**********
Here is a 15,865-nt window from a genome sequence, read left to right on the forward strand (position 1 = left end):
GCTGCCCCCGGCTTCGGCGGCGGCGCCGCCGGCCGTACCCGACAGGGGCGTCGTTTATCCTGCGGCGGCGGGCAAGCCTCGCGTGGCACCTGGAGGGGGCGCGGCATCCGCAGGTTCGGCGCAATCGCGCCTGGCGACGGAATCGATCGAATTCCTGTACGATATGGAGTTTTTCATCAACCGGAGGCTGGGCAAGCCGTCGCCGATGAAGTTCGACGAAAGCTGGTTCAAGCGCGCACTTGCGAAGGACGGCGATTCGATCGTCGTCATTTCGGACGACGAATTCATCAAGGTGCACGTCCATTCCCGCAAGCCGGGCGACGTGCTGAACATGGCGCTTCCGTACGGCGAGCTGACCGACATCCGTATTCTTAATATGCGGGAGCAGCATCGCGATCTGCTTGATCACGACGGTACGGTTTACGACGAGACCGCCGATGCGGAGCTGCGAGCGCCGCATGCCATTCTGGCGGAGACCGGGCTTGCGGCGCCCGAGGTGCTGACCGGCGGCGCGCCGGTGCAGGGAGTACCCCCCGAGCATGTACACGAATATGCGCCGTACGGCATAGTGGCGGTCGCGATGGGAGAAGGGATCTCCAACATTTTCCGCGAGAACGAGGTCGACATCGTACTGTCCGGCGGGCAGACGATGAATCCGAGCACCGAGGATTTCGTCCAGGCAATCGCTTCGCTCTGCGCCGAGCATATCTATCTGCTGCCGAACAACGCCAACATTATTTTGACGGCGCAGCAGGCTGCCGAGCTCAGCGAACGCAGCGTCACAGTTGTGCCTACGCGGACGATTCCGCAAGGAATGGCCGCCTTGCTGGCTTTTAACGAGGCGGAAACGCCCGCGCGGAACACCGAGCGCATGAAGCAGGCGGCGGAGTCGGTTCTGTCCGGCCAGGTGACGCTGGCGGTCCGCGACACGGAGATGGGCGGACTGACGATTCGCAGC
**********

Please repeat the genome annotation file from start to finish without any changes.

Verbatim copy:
Here is a 15,865-nt window from a genome sequence, read left to right on the forward strand (position 1 = left end):
GCTGCCCCCGGCTTCGGCGGCGGCGCCGCCGGCCGTACCCGACAGGGGCGTCGTTTATCCTGCGGCGGCGGGCAAGCCTCGCGTGGCACCTGGAGGGGGCGCGGCATCCGCAGGTTCGGCGCAATCGCGCCTGGCGACGGAATCGATCGAATTCCTGTACGATATGGAGTTTTTCATCAACCGGAGGCTGGGCAAGCCGTCGCCGATGAAGTTCGACGAAAGCTGGTTCAAGCGCGCACTTGCGAAGGACGGCGATTCGATCGTCGTCATTTCGGACGACGAATTCATCAAGGTGCACGTCCATTCCCGCAAGCCGGGCGACGTGCTGAACATGGCGCTTCCGTACGGCGAGCTGACCGACATCCGTATTCTTAATATGCGGGAGCAGCATCGCGATCTGCTTGATCACGACGGTACGGTTTACGACGAGACCGCCGATGCGGAGCTGCGAGCGCCGCATGCCATTCTGGCGGAGACCGGGCTTGCGGCGCCCGAGGTGCTGACCGGCGGCGCGCCGGTGCAGGGAGTACCCCCCGAGCATGTACACGAATATGCGCCGTACGGCATAGTGGCGGTCGCGATGGGAGAAGGGATCTCCAACATTTTCCGCGAGAACGAGGTCGACATCGTACTGTCCGGCGGGCAGACGATGAATCCGAGCACCGAGGATTTCGTCCAGGCAATCGCTTCGCTCTGCGCCGAGCATATCTATCTGCTGCCGAACAACGCCAACATTATTTTGACGGCGCAGCAGGCTGCCGAGCTCAGCGAACGCAGCGTCACAGTTGTGCCTACGCGGACGATTCCGCAAGGAATGGCCGCCTTGCTGGCTTTTAACGAGGCGGAAACGCCCGCGCGGAACACCGAGCGCATGAAGCAGGCGGCGGAGTCGGTTCTGTCCGGCCAGGTGACGCTGGCGGTCCGCGACACGGAGATGGGCGGACTGACGATTCGCAGC